And now to the synopsis:

Finding love once is a gift.  Finding it twice - young widow Kate Waithman understands just how lucky that is.  A music therapist in New York City, Kate is newly engaged to a handsome, successful man.  Life should be just about perfect, except that suddenly Kate is having unsettling dreams about her first husband.  In those dreams, Patrick didn't die on that terrible night twelve years ago, and he and Kate have a daughter, Hannah.  The feelings and images are so vivid, so right, that Kate doesn't know what to think.  Is Patrick trying to tell her something, or is she just afraid to grasp this second chance at happiness?
Slowly, piece by piece, Kate's dream world hands her clues. And as she puts them together, what she finds are unexpected revelations about trusting herself, about hope after heartache, and about Patrick himself.  Most of all, Kate learns that even in loss, love never really leaves, but waits to guide us exactly where we need to be.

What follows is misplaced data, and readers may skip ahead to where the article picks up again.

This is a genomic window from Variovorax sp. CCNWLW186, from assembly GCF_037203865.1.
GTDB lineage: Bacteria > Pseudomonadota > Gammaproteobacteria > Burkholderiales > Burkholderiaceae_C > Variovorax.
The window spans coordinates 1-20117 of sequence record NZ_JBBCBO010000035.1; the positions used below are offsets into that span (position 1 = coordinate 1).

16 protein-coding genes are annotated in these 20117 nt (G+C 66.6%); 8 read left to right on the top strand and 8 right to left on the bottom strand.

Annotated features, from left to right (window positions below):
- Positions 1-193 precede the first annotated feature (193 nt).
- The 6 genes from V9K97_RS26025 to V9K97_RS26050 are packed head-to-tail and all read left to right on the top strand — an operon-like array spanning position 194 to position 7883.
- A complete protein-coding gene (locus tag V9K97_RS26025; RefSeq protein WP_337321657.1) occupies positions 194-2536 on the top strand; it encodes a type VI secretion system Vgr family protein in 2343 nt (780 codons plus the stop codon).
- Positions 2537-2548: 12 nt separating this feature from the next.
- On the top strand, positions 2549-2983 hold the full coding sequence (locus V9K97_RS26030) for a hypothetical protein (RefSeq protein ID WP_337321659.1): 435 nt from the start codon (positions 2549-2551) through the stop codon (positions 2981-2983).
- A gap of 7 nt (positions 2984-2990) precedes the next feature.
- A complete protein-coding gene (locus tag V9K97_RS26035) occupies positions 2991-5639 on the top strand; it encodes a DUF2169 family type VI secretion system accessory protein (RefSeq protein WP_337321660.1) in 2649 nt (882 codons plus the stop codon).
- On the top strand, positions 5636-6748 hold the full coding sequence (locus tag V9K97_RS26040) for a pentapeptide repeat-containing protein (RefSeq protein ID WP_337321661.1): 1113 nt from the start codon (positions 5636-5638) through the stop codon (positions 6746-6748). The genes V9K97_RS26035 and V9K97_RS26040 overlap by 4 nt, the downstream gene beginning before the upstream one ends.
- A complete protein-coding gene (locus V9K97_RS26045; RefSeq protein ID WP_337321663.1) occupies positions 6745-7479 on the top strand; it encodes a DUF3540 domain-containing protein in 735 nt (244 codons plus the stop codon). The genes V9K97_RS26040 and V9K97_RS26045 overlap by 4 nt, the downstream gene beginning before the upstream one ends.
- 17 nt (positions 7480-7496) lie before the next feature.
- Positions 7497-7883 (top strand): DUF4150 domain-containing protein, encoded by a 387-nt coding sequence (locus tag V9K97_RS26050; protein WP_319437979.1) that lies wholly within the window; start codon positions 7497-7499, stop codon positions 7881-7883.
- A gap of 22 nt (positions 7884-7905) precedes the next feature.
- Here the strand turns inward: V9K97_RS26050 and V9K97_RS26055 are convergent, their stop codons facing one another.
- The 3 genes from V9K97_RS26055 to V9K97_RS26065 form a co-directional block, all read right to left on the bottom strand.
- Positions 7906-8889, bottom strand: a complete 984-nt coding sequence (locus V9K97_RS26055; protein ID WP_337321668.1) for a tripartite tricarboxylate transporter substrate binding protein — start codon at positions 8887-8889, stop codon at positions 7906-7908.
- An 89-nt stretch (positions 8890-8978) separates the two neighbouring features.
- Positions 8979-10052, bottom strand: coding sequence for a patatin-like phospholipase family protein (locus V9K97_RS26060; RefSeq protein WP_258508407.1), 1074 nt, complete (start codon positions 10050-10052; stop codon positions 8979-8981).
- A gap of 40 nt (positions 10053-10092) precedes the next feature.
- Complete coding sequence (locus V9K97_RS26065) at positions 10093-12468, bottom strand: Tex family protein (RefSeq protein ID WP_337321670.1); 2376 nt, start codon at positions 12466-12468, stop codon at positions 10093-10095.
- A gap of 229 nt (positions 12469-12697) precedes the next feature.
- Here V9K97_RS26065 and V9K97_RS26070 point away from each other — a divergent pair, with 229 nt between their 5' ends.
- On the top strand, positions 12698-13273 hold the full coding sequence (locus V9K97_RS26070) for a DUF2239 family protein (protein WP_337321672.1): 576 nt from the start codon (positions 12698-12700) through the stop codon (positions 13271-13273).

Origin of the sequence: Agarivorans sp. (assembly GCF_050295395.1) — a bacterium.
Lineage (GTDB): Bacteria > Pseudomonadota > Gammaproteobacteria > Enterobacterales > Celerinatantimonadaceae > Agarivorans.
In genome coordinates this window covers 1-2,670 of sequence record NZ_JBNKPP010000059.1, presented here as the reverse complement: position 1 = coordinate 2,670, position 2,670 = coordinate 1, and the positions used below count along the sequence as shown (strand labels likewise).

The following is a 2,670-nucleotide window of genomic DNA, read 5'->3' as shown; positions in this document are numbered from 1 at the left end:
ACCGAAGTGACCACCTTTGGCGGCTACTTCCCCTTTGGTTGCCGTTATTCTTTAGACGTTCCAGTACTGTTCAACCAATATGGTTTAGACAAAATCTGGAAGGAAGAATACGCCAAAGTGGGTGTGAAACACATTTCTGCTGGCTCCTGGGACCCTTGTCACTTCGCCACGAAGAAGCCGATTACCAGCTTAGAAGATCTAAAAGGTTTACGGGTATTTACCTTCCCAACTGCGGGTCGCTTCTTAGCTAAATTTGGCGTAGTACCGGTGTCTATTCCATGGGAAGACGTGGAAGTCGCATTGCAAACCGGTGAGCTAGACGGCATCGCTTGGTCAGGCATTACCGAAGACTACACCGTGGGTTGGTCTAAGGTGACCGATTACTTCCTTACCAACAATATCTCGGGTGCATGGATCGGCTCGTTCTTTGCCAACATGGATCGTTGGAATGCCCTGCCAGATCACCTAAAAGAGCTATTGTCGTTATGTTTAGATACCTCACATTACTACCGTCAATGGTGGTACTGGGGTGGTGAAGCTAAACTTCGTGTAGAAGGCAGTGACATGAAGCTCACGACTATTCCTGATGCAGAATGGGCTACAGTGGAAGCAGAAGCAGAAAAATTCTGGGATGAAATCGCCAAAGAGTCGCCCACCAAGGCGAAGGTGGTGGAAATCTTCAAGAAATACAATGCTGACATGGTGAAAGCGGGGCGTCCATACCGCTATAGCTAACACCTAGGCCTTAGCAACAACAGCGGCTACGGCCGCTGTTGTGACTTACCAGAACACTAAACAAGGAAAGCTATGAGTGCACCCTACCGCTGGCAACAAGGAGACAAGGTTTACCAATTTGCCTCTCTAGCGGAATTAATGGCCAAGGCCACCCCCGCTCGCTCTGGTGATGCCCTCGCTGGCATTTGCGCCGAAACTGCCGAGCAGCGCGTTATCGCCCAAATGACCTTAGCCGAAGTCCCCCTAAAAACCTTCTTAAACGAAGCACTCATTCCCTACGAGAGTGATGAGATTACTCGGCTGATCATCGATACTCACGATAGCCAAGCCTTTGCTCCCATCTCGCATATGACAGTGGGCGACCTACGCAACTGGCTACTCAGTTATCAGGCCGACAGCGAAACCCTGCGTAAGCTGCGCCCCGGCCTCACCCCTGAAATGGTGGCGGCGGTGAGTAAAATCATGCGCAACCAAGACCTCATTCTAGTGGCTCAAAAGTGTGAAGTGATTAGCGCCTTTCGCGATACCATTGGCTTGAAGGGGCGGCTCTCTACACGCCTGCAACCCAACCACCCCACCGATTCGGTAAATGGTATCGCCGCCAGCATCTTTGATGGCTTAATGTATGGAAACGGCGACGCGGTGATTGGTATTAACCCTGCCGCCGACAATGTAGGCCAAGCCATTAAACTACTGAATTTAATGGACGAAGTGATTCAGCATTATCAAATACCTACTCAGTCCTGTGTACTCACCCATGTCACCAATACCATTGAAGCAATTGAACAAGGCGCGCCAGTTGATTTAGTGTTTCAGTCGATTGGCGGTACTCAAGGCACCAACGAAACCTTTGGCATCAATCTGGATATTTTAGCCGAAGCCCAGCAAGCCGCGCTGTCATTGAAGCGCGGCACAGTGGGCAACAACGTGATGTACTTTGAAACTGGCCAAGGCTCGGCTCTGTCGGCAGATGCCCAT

I really liked a whole bunch about this book (obviously):

1.  The book taught me a lot about musical therapy, foster care (we all know that Vanessa Diffenbaugh's The Language of Flowers, one of my top 12 all-time, was about foster care; but it was more what happens after a foster care child ages out of the system), and the deaf and hard of hearing.  I love to learn stuff and still get caught up in a good book. And this isn't even historical fiction!
2.  The dream sequences kept me trying to figure out what was going on. I typically just let a book tell me these things when it's ready.  But Kristin had me reading TLI like it was a mystery or suspense novel.